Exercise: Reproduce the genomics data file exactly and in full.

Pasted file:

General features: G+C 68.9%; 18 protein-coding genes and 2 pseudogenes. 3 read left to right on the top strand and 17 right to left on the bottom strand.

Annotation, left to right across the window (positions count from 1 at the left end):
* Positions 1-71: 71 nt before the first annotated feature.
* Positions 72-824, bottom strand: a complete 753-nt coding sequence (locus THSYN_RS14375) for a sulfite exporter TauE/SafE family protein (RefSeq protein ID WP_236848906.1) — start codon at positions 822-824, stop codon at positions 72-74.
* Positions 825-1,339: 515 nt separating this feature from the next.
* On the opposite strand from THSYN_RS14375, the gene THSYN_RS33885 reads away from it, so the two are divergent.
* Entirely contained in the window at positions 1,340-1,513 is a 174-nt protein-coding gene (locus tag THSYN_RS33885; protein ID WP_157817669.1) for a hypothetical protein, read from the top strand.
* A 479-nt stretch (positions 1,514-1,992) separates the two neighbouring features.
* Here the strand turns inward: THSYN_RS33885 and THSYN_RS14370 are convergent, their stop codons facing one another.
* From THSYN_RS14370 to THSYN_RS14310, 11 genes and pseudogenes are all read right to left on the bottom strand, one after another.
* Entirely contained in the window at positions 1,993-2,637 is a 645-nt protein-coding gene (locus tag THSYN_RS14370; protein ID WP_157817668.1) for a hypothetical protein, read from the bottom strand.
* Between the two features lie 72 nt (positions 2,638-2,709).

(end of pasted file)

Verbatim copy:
General features: G+C 68.9%; 18 protein-coding genes and 2 pseudogenes. 3 read left to right on the top strand and 17 right to left on the bottom strand.

Annotation, left to right across the window (positions count from 1 at the left end):
* Positions 1-71: 71 nt before the first annotated feature.
* Positions 72-824, bottom strand: a complete 753-nt coding sequence (locus THSYN_RS14375) for a sulfite exporter TauE/SafE family protein (RefSeq protein ID WP_236848906.1) — start codon at positions 822-824, stop codon at positions 72-74.
* Positions 825-1,339: 515 nt separating this feature from the next.
* On the opposite strand from THSYN_RS14375, the gene THSYN_RS33885 reads away from it, so the two are divergent.
* Entirely contained in the window at positions 1,340-1,513 is a 174-nt protein-coding gene (locus tag THSYN_RS33885; protein ID WP_157817669.1) for a hypothetical protein, read from the top strand.
* A 479-nt stretch (positions 1,514-1,992) separates the two neighbouring features.
* Here the strand turns inward: THSYN_RS33885 and THSYN_RS14370 are convergent, their stop codons facing one another.
* From THSYN_RS14370 to THSYN_RS14310, 11 genes and pseudogenes are all read right to left on the bottom strand, one after another.
* Entirely contained in the window at positions 1,993-2,637 is a 645-nt protein-coding gene (locus tag THSYN_RS14370; protein ID WP_157817668.1) for a hypothetical protein, read from the bottom strand.
* Between the two features lie 72 nt (positions 2,638-2,709).